Western Price Survey
July 22, 2005
Transmission constraints and fluctuations in power-plant health proved to be the overriding factors that pushed the state's tenuous electricity supply-and-demand balance close to the brink of disruption late this week. On Thursday afternoon, with a relatively manageable system load of just above 44,500 MW, the California Independent System Operator declared a Stage 2 emergency for its Southern California territory.
System demand has yet to exceed last year's record peak of 45,597 MW, but Cal-ISO has been calling for stepped-up conservation in the state since last week. Weather variability and demand responsiveness have contributed to dampening power consumption in the state.
Nevertheless, with the loss of about 2,000 MW of supply in Southern California in a 24-hour period in the middle of the week, Cal-ISO quickly found itself in a situation in which supply reserves in San Diego Gas & Electric and Southern California Edison territories dropped below 5 percent--the minimum required to avoid a Stage 2 emergency. On Wednesday, Edison reported that it had reached a new peak-load record of 21,110 MW, around 300 MW more than the utility's previous record. On Thursday, in response to the Stage 2 Emergency, Edison and San Diego Gas & Electric shed load by activating voluntary curtailment programs.
The plants that tripped at midweek included Reliant Energy's 741 MW Ormond Beach Unit No. 1 and four AES generators in the Los Angeles Basin. Units No. 5 and No. 6 at the Redondo Beach facility removed about 350 MW from the grid when they tripped off line, and the shutdown of Alamitos Units No. 3 and No. 4 took another 670 MW of capacity off line.
The cost of power in the West appeared to slip in inverse proportion to the increase in pressure exerted on California's electricity system. Triple-digit pricing for peak-time power in California and the Southwest was the norm during the early part of the week, but costs dropped as the expectation that the peak-demand record would be broken went unmet.
Peak-power prices hit 113 mills at both Palo Verde and south of Path 15 at the beginning of the week, while Northern California power values trailed by just a couple of mills--reaching a high of 111.25 mills/KWh on Monday. Prices sagged a bit the following day, with SP15 power slipping to between 96.50 mills and 105.50 mills/KWh on Tuesday. NP15 power traded for between 95.50 mills and 104 mills/KWh that day. Daytime power costs both in California and at Palo Verde eased down to the high-seventies to mid-eighties during the latter part of the week.
Off-peak power prices in California hovered near 50 mills/KWh during the first two days of trading this week. The cost of NP15 power scheduled for weekend delivery peaked at 49.50 mills/KWh on Thursday, while SP15 power ranged between 44.25 mills and 49.75 mills that day. Still, next-week deliveries recorded gains on Friday, as the price of off-peak power at SP15 reached 65 mills/KWh and 59.50 mills/KWh at NP15.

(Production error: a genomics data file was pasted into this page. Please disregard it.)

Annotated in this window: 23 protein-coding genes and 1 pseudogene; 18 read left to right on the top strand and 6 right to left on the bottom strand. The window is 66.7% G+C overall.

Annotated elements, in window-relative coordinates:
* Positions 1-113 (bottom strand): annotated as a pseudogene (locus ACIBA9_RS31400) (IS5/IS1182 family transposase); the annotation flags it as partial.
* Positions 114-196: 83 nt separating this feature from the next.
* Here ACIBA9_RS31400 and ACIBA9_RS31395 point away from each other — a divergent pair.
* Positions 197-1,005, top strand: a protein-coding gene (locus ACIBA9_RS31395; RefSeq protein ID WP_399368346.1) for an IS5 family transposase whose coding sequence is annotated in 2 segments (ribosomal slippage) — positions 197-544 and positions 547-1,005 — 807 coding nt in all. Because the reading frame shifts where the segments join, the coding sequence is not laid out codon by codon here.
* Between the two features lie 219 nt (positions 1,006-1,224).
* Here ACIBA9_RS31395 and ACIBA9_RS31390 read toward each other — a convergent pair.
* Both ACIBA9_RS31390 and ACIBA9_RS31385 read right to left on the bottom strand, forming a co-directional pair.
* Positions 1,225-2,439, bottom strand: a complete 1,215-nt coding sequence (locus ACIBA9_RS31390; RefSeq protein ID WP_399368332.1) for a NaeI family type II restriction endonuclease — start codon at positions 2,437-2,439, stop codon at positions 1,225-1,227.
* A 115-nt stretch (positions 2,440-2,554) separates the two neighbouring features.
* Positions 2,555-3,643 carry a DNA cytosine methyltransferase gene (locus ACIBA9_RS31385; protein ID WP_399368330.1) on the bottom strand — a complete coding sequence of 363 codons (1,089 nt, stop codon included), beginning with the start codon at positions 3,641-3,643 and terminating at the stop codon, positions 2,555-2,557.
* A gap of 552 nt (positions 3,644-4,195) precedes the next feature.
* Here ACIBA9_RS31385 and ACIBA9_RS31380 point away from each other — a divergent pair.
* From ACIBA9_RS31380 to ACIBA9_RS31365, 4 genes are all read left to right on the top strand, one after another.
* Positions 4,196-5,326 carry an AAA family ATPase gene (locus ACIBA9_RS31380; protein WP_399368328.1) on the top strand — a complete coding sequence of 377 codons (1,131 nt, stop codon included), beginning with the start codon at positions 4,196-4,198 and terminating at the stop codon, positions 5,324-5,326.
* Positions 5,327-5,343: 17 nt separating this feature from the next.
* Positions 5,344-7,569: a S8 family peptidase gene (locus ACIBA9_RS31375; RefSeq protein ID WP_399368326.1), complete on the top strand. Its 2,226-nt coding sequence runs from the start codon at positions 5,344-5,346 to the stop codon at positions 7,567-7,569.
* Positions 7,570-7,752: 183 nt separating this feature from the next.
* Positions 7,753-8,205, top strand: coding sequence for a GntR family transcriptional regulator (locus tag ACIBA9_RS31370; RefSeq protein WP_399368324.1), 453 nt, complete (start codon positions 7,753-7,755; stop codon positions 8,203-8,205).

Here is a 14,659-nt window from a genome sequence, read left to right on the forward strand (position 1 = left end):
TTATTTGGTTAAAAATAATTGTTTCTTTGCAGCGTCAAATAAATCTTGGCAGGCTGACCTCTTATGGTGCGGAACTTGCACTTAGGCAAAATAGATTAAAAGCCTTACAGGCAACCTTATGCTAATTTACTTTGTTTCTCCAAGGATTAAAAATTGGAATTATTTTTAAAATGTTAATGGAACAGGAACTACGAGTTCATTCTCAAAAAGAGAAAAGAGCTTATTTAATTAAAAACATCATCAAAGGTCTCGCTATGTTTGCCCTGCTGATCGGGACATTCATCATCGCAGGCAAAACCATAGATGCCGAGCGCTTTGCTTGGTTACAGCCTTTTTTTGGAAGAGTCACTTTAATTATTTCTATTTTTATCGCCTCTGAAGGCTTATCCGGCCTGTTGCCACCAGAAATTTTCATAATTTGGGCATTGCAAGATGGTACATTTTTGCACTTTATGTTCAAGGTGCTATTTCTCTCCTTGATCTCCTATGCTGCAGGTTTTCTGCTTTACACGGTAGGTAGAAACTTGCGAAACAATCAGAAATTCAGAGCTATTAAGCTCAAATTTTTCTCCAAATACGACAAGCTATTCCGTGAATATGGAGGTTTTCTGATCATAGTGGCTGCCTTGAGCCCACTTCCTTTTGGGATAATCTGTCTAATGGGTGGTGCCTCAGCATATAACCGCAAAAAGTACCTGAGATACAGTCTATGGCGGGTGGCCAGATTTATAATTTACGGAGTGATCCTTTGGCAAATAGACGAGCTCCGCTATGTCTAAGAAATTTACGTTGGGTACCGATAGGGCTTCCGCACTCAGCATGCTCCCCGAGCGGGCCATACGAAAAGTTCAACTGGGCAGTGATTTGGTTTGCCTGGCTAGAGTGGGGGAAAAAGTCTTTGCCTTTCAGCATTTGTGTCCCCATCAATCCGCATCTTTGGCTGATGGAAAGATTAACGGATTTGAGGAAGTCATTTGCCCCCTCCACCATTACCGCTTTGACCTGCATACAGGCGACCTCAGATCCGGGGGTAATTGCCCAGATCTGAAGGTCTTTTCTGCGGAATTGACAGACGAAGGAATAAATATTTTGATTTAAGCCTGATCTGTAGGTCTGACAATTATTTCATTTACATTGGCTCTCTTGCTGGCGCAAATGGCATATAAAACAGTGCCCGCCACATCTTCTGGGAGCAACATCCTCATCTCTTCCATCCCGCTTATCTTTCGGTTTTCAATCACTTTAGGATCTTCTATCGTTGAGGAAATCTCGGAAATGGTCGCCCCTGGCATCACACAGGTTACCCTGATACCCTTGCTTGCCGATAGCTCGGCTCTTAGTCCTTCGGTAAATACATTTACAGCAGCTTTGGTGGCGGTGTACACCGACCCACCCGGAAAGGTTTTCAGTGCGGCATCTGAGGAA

Between the beginning of the week and Thursday's trading session, the value of daytime power at Palo Verde decreased by more than 35 mills. After a high of 113 mills/KWh on Monday, peak power at the hub attracted a low of 74.25 mills/KWh for weekend deliveries. Off-peak power at Palo Verde drew as much as 52.50 mills/KWh on Tuesday before dropping to a low of 40.50 mills/KWh on Thursday. By Friday the price perked up, closing out the week at 57.50 mills/KWh.
In the Northwest, the price for power stayed under the century mark. At Mid-Columbia, peak-power costs ranged between 65 mills and 80 mills/KWh this week so far, with both ends of that spread recorded in Monday trading. The cost of daytime power dropped down to the narrow range of 64.50 mills to 68 mills/KWh in late-week dealings.
Low-demand power at Mid-C attracted as much as 46.25 mills/KWh at the beginning of the week, but slipped to a low of 39.75 mills on Wednesday. Nighttime deliveries scheduled for early next week delivery at Mid-C drew 55 mills/KWh [Shauna O'Donnell].
Gas Cost Slips with Storage Surge
The price of natural gas wilted during the latter part of the week as storage numbers were released and hurricane-like conditions abated in the Gulf of Mexico.
The Energy Information Administration reported on Thursday that 59 Bcf of natural gas had been injected into underground storage facilities during the previous week, about 7 Bcf more than what market watchers had estimated. News of the greater stored amount pressured downward month-ahead gas costs, which lost about $0.25 in late-week trading.
The price of gas on the daily market followed suit, with most Western delivery points and producing ba-sins reporting prices below $7 on Friday. At Permian Basin, gas reached a high of $7.55/MMBtu on Mon-day, but by Friday had dropped down to between $6.95 and $7.15/MMBtu.
The value of gas at both the PG&E CityGate and Topock border locations slipped this week. CityGate gas traded for as much as $7.11/MMBtu on Monday but quickly fell into the $6 range. By the end of the week the price of CityGas gas had dropped to a low of $6.57/MMBtu. Topock gas also closed the week more than half a dollar less than Monday's price--opening the week at $7.18 and closing it at $6.45/MMBtu [S. O'D.].
Archives of the Western Price Survey for the past year are also available online.
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